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Long read: The beauty and drama of video games and their clouds

"It's a little bit hard to work out without knowing the altitude of that dragon..."

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Thunder Force V

Thunder Force V (1998)

  • Gamepage
  • Developer: Technosoft
  • Publisher: Technosoft / Working Designs

Okay, hands up admission - Thunder Force V wasn't as good as Einhander, and it certainly wasn't as good as Treasure's utterly fantastic Radiant Silvergun, whose rave reviews somewhat overshadowed its release. However, the last instalment in the venerable Thunder Force series was still bloody good; and thanks to the decision to stick with 2D backgrounds for much of the game (while keeping foreground objects in 3D), it still looks damn pretty even now.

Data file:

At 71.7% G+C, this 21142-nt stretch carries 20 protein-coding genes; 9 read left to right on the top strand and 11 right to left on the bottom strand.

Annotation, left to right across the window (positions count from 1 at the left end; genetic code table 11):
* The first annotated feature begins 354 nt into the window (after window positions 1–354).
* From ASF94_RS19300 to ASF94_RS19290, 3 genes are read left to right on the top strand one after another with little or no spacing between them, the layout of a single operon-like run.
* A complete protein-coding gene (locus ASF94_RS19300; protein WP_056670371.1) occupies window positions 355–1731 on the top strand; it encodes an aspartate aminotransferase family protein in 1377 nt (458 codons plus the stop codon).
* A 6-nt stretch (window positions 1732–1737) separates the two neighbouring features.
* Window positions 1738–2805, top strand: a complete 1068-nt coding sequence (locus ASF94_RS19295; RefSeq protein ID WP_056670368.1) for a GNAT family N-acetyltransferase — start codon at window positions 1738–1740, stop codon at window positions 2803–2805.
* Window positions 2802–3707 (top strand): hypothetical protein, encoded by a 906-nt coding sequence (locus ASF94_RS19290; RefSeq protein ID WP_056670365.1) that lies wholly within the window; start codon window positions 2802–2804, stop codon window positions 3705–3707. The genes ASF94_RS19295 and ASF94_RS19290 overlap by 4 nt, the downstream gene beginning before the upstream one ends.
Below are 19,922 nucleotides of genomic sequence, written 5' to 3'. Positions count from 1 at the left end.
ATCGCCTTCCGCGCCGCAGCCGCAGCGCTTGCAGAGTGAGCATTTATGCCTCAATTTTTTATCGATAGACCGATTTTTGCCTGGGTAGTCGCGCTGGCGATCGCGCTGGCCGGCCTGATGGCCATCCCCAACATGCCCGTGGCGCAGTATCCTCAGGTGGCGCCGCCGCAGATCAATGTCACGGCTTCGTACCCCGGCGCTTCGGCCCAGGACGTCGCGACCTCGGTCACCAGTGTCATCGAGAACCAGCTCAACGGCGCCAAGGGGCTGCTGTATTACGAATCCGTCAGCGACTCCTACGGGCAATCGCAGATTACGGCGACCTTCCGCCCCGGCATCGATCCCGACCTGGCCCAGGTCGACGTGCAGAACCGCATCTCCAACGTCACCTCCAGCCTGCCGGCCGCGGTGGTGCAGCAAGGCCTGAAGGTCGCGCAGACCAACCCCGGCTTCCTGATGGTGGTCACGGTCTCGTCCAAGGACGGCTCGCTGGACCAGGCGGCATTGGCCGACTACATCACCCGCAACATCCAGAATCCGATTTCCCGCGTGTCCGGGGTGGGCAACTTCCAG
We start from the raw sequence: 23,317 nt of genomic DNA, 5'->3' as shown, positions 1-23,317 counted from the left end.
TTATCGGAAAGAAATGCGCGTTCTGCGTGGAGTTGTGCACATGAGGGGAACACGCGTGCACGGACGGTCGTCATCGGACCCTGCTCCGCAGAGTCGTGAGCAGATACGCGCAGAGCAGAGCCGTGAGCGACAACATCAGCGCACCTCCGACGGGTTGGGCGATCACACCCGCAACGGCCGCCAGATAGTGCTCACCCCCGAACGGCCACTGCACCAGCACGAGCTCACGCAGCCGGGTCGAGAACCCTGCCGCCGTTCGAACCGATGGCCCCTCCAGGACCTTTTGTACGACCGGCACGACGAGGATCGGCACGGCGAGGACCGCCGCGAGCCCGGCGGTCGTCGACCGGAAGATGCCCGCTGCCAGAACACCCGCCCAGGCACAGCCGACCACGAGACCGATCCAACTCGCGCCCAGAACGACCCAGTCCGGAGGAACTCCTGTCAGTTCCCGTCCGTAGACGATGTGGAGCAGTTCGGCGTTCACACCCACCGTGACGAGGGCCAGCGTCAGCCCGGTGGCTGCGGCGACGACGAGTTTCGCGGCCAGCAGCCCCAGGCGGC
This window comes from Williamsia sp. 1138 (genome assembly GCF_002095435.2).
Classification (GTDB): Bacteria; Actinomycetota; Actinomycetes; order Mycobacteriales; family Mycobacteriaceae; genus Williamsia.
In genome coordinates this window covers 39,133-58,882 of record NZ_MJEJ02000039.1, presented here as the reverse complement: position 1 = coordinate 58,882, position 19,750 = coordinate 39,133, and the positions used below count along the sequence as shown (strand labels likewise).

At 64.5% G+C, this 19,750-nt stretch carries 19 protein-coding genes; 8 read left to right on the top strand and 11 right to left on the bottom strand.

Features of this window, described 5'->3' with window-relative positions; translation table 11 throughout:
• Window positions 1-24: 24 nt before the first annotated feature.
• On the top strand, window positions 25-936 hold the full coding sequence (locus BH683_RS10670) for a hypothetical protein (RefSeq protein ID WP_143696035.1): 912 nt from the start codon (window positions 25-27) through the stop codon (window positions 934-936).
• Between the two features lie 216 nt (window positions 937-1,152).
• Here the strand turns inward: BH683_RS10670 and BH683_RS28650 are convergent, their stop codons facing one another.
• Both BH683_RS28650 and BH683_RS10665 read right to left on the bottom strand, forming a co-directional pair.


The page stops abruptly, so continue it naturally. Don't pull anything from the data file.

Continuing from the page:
In essence, it's a side-scrolling shooter not unlike many you've played before, but any shooter can really be judged on two qualities - level design, and the combat "hook". Thunder Force V's developers had been doing this for a decade, and it showed; the level design was almost flawless, the bosses perfectly tuned, and the attack patterns ideally balanced between challenge and frustration.

The hook, too, was interesting; collecting "CRAW" power-ups that floated outside your ship essentially gave you limited shields and extra weapon turrets, and you could deplete the power of one of your CRAWs to fire a powerful Over Weapon shot and take out nastier enemies. A very solid shooter, in other words, which deserved far more credit than it received - not least because any shooter with bosses called Deep Purple and Iron Maiden is alright in our book.